In mid-August 2015, defendant Doug Roberts became Buena Vista's HSA. MSMF 23. In this position, he administratively supervised Mr. Gebhart, but he did not supervise medical treatment decisions. MSMF 24, 25.

         On January 19, 2016, plaintiff filed his complaint in this case. Docket No. 1. On March 18, 2016, Judge Lewis T. Babcock dismissed certain defendants pursuant to 28 U.S.C. § 1915(e)(2)(B)(i) because the claims against them were legally frivolous and assigned the remaining claims to this Court. Docket No. 7 at 4. On March 29, 2017, the Court granted in part motions to dismiss filed by the then-remaining defendants. Docket No. 52 at 9. Plaintiff's remaining claims are brought pursuant to 42 U.S.C. § 1983 under the First Amendment for retaliation and under the Eighth Amendment for deliberate indifference to his medical needs against Messrs. Gebhart, Teipel, and Roberts. Docket No. 1 at 8-11, 17; see also Docket Nos. 7, 52.[2] On November 9, 2017, defendants filed their motion for summary judgment seeking summary judgment as to each of these claims. Docket No. 95.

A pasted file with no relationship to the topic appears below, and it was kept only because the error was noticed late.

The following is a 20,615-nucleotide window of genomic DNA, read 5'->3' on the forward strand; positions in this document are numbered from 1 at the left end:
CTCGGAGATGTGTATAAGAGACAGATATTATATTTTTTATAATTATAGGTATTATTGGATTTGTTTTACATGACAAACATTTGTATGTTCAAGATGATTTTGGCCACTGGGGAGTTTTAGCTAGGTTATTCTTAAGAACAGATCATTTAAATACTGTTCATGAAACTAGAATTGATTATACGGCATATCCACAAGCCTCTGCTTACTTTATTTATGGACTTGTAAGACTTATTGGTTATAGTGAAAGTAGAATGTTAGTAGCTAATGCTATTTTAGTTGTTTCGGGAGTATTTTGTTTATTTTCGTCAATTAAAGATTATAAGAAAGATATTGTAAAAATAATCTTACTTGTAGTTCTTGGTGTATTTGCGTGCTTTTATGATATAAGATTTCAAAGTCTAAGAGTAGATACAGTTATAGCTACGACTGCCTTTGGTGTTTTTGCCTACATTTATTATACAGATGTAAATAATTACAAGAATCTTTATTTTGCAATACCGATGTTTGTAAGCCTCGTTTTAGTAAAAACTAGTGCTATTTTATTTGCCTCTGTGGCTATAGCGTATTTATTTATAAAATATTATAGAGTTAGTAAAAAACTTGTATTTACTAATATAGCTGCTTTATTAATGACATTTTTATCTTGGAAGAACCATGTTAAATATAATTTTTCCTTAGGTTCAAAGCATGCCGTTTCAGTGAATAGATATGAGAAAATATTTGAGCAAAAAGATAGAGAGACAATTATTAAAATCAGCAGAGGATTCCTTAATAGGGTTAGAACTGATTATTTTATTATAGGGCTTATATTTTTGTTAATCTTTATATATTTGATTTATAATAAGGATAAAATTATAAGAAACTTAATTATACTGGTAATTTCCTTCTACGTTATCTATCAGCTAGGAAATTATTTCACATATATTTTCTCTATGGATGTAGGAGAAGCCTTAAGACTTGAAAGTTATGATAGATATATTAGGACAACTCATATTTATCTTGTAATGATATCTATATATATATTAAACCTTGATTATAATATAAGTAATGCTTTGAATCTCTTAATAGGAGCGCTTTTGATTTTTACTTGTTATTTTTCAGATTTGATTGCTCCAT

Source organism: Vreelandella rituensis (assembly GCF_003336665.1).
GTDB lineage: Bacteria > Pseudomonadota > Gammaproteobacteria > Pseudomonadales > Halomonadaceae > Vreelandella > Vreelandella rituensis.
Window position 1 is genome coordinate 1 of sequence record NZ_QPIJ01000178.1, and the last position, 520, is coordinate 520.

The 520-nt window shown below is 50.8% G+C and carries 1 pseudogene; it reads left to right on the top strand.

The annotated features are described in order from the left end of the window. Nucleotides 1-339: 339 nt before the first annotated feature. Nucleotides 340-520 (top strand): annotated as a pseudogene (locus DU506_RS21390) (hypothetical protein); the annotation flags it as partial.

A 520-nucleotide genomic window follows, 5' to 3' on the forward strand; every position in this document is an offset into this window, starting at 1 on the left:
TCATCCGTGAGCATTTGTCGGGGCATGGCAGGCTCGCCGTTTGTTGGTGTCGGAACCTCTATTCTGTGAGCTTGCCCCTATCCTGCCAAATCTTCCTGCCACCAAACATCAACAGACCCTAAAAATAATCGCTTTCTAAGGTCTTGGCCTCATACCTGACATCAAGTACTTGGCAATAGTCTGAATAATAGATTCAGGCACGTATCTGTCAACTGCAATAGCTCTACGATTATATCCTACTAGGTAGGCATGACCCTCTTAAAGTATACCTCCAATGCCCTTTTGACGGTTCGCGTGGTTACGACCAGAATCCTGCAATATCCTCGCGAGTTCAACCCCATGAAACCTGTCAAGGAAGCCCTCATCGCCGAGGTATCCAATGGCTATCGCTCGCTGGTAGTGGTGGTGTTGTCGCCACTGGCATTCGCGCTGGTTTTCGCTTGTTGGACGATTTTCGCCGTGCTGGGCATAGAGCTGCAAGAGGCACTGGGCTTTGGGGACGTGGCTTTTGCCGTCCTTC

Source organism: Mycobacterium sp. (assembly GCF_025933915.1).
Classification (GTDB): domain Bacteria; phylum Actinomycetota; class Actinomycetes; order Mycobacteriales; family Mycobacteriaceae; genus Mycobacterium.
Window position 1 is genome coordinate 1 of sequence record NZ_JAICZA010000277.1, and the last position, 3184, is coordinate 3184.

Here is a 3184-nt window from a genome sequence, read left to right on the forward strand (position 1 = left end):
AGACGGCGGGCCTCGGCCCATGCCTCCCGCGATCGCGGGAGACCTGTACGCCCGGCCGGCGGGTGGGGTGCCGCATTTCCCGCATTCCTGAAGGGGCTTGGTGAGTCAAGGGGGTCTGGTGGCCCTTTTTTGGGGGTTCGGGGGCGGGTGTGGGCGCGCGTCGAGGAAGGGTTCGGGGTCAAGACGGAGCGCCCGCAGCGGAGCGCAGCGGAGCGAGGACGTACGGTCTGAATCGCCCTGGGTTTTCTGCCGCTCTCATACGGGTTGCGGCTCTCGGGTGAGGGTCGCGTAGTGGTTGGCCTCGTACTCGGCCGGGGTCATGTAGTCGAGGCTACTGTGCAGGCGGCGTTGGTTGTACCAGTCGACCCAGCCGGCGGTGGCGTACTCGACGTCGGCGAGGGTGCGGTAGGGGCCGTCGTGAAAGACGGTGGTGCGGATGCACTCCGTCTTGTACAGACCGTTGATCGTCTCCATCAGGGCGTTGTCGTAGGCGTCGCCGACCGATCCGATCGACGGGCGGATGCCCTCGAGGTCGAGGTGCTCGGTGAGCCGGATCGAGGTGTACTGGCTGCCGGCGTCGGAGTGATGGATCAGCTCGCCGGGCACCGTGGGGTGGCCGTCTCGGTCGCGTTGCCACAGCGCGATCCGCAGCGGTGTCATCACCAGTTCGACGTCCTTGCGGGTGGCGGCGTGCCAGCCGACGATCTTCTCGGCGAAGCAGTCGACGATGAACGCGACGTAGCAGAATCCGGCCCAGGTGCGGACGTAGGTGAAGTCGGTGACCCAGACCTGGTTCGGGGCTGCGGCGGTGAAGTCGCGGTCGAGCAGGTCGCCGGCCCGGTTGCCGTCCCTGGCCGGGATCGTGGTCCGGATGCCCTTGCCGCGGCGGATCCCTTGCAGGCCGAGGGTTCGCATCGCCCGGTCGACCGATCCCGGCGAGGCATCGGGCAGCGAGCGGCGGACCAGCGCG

The Court must “determine de novo any part of the magistrate judge's disposition that has been properly objected to.” Fed.R.Civ.P. 72(b)(3). An objection is “proper” if it is both timely and specific. United States v. One Parcel of Real Property Known as 2121 East 30th St., 73 F.3d 1057, 1060 (10th Cir. 1996). To be sufficiently specific, an objection must “enable[] the district judge to focus attention on those issues - factual and legal - that are at the heart of the parties' dispute.” See Id. at 1059 (quoting Thomas v. Arn, 474 U.S. 140, 147 (1985)). In the absence of a proper objection, the Court may review a magistrate judge's recommendation under any standard it deems appropriate. See Summers v. Utah, 927 F.2d 1165, 1167 (10th Cir. 1991); see also Thomas, 474 U.S. at 150 (“[i]t does not appear that Congress intended to require district court review of a magistrate's factual or legal conclusions, under a de novo or any other standard, when neither party objects to those findings”).